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Wednesday, May 2, 2018

The Shady Cases of a Trump Lawyer's Personal Injury Practice


By Seth Hettena

A few years before he started working for Donald Trump, and long before he gave legal advice to people like Fox News personality Sean Hannity, Michael D. Cohen had a different kind of clientele. Cohen roamed the courthouses of New York City, filing lawsuits on behalf of people with little means who were seeking compensation for the injuries they suffered in car collisions. Many personal-injury lawyers make their living this way, but there was something striking about Cohen's cases: Some of the crashes at issue didn't appear to be accidents at all.

A Rolling Stone investigation found that Cohen represented numerous clients who were involved in deliberate, planned car crashes as part of an attempt to cheat insurance companies. Furthermore, investigations by insurers showed that several of Cohen's clients were affiliated with insurance fraud rings that repeatedly staged "accidents." And at least one person Cohen represented was indicted on criminal charges of insurance fraud while the lawsuit he had filed on her behalf was pending. Cohen also did legal work for a medical clinic whose principal was a doctor later convicted of insurance fraud for filing phony medical claims on purported "accident" victims. Taken together, a picture emerges that the personal attorney to the president of the United States was connected to a shadowy underworld of New York insurance fraud, a pervasive problem dominated by Russian organized crime that was costing the state's drivers an estimated $1 billion a year.

Cohen was never charged with any wrongdoing in any of these cases and there is no evidence that he knowingly filed false claims, which potentially could be grounds for criminal charges and disbarment. It was unclear whether any materials dating from his days as a personal-injury attorney were among the items seized in an April 9th raid on Cohen's offices, home and hotel room. Messages left with Cohen and his attorney were not returned.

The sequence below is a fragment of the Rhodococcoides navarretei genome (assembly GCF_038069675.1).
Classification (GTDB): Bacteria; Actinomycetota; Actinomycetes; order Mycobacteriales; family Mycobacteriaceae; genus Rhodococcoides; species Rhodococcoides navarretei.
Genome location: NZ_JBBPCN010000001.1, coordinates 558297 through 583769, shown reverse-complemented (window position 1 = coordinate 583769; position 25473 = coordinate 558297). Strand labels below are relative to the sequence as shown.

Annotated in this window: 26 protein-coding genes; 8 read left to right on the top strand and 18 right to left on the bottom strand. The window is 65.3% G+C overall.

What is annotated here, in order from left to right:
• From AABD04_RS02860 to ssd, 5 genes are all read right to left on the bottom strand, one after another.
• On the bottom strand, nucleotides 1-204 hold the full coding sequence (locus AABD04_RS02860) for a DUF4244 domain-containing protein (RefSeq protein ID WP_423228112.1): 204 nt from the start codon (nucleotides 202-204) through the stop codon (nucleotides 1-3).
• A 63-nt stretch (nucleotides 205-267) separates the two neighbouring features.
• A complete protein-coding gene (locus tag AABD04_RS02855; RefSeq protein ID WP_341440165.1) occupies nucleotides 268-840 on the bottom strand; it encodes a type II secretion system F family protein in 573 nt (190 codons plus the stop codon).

In one case, Cohen filed a bodily injury lawsuit on behalf of a woman named Tara Pizzingrillo, who was a passenger in a car that was struck by a rented vehicle in 1999 in the Sheepshead Bay neighborhood of Brooklyn. In the 2002 complaint Cohen drafted and filed, Pizzingrillo sued the driver of the rental, Brian McFarland, claiming that she suffered bulging discs, and demanding $1 million from Enterprise Rent-A-Car's parent company, ELRAC Inc.


While the case was making its way through the courts, however, both Pizzingrillo and McFarland were indicted for their roles in a criminal ring that staged accidents using rented U-Haul trucks. Pizzingrillo, McFarland and others took turns renting U-Hauls, and, after obtaining insurance coverage, plowed them into vehicles occupied by friends in order to file bogus injury claims. Damian S. Jackson, who prosecuted the case when he worked at the New York Attorney General's office, did not recall Cohen's lawsuit, but said the events it described were typical of the ring's scheme. "They were basically being crash test dummies in each collision," Jackson says. The U-Haul ring submitted more than $350,000 in fraudulent personal injury claims before they were caught. Both Pizzingrillo and McFarland pleaded guilty to third degree insurance fraud, and Cohen's lawsuit was withdrawn. Pizzingrillo did not respond to a message seeking comment.

Not only did Cohen represent clients in staged accidents, but some of his clients may not have been in the vehicle when the phony crash occurred.

Read the rest here.

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